On the other hand, Baker has frequently missed playing time. He managed to play the entire season’s workload in both 2010 and 2012, but in his other five seasons, he missed a total of 3,823 snaps due to various injuries to his back, ankles and knees, including all 1,102 of the snaps in 2014 . Over the course of his seven-year career, Baker has managed to play just 53 percent of the team’s total snaps.

And while it was well known that Blalock was less than an ideal fit as a guard in the Falcons’ new zone-blocking scheme, that doesn’t mean that Baker is that much better. While he played in a zone-blocking scheme during his days at Southern California similar to the one that is being installed by new offensive coordinator Kyle Shanahan, Baker has done little in his career to suggest that he’s capable of playing the guard position. His lone appearance there in the pros came in 2011 and is was a disastrous performance. Prior to that, Baker had not lined up at the position since his redshirt year in 2003 at USC.

Given his questionable durability and lack of experience, Baker is a big question mark as far as the guard position goes. Even considering his fit as a square peg, Blalock is a lot more trustworthy asset at the guard position for the Falcons in 2015.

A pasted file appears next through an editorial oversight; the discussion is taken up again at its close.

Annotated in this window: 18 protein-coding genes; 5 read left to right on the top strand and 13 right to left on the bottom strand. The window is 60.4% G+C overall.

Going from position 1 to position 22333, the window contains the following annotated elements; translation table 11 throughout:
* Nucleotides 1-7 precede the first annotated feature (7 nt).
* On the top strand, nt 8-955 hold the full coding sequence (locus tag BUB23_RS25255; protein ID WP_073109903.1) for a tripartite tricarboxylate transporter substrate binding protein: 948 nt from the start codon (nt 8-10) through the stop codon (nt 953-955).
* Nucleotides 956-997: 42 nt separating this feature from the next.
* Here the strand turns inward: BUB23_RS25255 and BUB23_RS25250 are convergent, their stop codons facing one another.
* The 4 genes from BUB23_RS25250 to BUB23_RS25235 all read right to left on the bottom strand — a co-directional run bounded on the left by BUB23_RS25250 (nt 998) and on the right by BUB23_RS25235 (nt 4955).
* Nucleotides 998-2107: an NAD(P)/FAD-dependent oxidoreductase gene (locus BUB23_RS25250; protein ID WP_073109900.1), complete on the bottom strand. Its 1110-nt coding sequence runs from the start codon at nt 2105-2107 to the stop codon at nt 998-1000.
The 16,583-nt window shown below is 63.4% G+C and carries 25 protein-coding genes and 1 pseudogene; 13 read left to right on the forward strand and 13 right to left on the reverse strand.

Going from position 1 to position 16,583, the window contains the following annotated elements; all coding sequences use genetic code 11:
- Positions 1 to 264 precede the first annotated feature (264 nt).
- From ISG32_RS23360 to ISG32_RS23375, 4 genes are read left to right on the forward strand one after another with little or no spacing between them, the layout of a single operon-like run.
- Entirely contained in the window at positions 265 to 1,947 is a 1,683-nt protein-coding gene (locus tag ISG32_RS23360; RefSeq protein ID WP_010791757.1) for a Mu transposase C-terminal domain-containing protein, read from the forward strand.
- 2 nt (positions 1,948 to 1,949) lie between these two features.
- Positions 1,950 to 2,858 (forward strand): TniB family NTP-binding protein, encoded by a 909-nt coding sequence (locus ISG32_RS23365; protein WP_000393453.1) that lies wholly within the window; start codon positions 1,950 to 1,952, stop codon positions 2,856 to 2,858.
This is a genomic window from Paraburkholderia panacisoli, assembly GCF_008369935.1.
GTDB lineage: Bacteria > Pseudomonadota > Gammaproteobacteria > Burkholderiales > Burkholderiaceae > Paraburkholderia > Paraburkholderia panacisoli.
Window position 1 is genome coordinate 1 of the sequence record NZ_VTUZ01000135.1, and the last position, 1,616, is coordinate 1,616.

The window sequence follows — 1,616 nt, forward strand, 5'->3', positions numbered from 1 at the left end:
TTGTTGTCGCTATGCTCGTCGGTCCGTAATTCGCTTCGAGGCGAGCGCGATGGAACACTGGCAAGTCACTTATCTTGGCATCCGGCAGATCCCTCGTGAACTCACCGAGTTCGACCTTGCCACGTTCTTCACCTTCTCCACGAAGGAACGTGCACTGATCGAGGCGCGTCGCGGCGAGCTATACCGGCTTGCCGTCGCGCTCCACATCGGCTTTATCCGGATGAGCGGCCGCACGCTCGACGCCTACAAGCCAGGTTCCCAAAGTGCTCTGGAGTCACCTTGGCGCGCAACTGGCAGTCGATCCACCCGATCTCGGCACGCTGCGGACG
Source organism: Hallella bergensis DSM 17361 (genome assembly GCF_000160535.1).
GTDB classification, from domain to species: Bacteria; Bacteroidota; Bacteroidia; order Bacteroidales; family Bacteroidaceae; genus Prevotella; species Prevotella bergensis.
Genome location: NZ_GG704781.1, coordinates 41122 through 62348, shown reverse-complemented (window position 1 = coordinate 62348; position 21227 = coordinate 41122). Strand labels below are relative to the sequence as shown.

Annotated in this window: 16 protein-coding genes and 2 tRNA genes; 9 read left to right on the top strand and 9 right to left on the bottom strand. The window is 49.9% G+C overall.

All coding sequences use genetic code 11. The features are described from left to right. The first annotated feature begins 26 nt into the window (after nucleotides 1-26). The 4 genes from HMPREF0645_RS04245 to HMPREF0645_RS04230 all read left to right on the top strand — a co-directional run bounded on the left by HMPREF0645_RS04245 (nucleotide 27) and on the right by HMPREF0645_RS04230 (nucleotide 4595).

That of course begs the question whether or not the primary reason why the Falcons have decided to keep Baker is not because of his potential value as a guard, rather because of his potential to be an insurance policy at left tackle should Matthews suffer any complications in his recovery from his foot injury.

While Ryan Schraeder has experience as a left tackle, his move to that side of the ball should Matthews be limited in 2015 would force the team to start Lamar Holmes at right tackle. Holmes is an even bigger square peg in the new scheme than Blalock. He is a player that is firmly on the roster bubble as of right now.

Should Matthews’ recovery be delayed or suffer any complications in the coming months, there would be legitimate concern that the Falcons roster as is, might be inadequate to deal with his absence. Thus, it makes for a more compelling reason why the Falcons might be keeping Baker on the roster.

The Falcons can still cut Baker before training camps begin this summer. And should the Falcons use a high draft pick on a player that can immediately push for the starting left guard spot, it’ll make Baker’s hold on a roster spot even more tenuous. Then, Baker’s only real value to the team will be as a swing tackle behind both Matthews and Schraeder.

But Baker’s 2015 cap hit of $7.3 million is exceedingly large for a player that will only be viewed as a backup. Thus, the Falcons only recourse will be to either cut Baker in June or to restructure his contract.

Baker’s outright release within the next two months will be a telling sign about the team’s confidence in Matthews’ recovery. However, if the Falcons choose to keep Baker after June, it might be an even stronger indicator that the team is a bit more concerned about the recovery of their second-year franchise left tackle.

With the draft yet to unfold and the team still in a position to make roster moves in May and/or June, it’s still a bit too early to have any real concern about Matthews. But as the coming weeks unfold, there may be reason to have growing concern.